Source for Heavy Duty Print Shipping Case...

Discussion in 'Presentation & Marketing' started by PKM-25, Jan 6, 2014.

  1. PKM-25

    PKM-25 Member

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    Hi, I am basically looking for the equivalent of a 2" thick Pelican Case that would handle up to 20x24 unmounted prints to send to my spotter. I have an email in to Pelican to see if they make custom cases as my shipper says they do. I have looked at making a crate but don't like the lack of weather sealing that the P-case would inherently have.

    Any suggestions? I just don't see much out there at the moment....
     
    Last edited by a moderator: Jan 6, 2014
  2. bdial

    bdial Subscriber

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  3. PKM-25

    PKM-25 Member

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    I have a friend who has the 16x20x3 version in his gallery, it is just not up to snuff for going across the country several times a year.
     
  4. mgb74

    mgb74 Subscriber

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    I have one that is similar in style to the P50. I also consider it plenty "bomb proof" enough for mailing. And I think they are used for that all the time. If I was concerned about weatherproofing, a high quality trash can liner would ease my concern.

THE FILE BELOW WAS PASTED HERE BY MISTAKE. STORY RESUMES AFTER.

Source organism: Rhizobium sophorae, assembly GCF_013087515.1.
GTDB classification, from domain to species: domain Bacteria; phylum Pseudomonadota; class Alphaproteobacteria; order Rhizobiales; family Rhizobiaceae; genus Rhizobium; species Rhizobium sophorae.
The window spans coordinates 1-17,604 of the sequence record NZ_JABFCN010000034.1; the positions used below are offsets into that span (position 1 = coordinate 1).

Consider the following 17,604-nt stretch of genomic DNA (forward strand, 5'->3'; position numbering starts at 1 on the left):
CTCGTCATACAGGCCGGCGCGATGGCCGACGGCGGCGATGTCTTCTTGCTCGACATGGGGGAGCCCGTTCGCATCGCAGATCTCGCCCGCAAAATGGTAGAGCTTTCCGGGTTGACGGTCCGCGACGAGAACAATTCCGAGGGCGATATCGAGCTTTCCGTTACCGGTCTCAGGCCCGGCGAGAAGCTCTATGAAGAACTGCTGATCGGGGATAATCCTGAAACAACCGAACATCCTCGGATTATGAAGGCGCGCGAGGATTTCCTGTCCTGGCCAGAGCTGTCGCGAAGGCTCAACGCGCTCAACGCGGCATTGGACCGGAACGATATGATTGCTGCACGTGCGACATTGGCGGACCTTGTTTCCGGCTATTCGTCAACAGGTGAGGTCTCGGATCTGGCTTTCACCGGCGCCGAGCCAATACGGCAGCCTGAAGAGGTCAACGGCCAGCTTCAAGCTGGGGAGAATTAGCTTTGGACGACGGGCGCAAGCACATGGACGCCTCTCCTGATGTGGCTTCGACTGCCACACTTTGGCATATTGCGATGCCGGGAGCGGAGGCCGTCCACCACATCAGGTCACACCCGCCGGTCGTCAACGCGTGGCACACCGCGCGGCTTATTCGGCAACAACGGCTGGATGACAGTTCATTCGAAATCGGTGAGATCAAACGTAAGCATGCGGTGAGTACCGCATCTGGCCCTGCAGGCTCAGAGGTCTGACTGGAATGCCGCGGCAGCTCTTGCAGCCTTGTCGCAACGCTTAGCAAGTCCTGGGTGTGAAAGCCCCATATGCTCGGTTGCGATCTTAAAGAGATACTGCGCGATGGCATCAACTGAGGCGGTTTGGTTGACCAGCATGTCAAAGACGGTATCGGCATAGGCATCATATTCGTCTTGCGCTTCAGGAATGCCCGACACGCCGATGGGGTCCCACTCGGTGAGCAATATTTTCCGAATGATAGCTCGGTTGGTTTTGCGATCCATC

If rolling is an option, you can build a tube from plastic plumbing pipe (use the version that is lighter - I forget what it's called).

    You could always visit your local art gallery and see what they use.
     
  5. AgX

    AgX Member

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    I guess making, or having made, a flat crate from triplex with foam rubber sealings would be the cheapest way, to get something sturdy.
    One could fit the edges with bushings and thus just screw the top on the rest.

    Alternatively one could could use foam-core, aluminium blended plates or alike.
     
  6. Rafal Lukawiecki

    Rafal Lukawiecki Subscriber

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    If you decide to ship your prints rolled-up, please ignore my post. Also, your needs may be different to mine, but when I ship my prints (mounted, unframed) I "build" a case from corrugated cardboard sheets for them, each time. It is easy and pretty quick.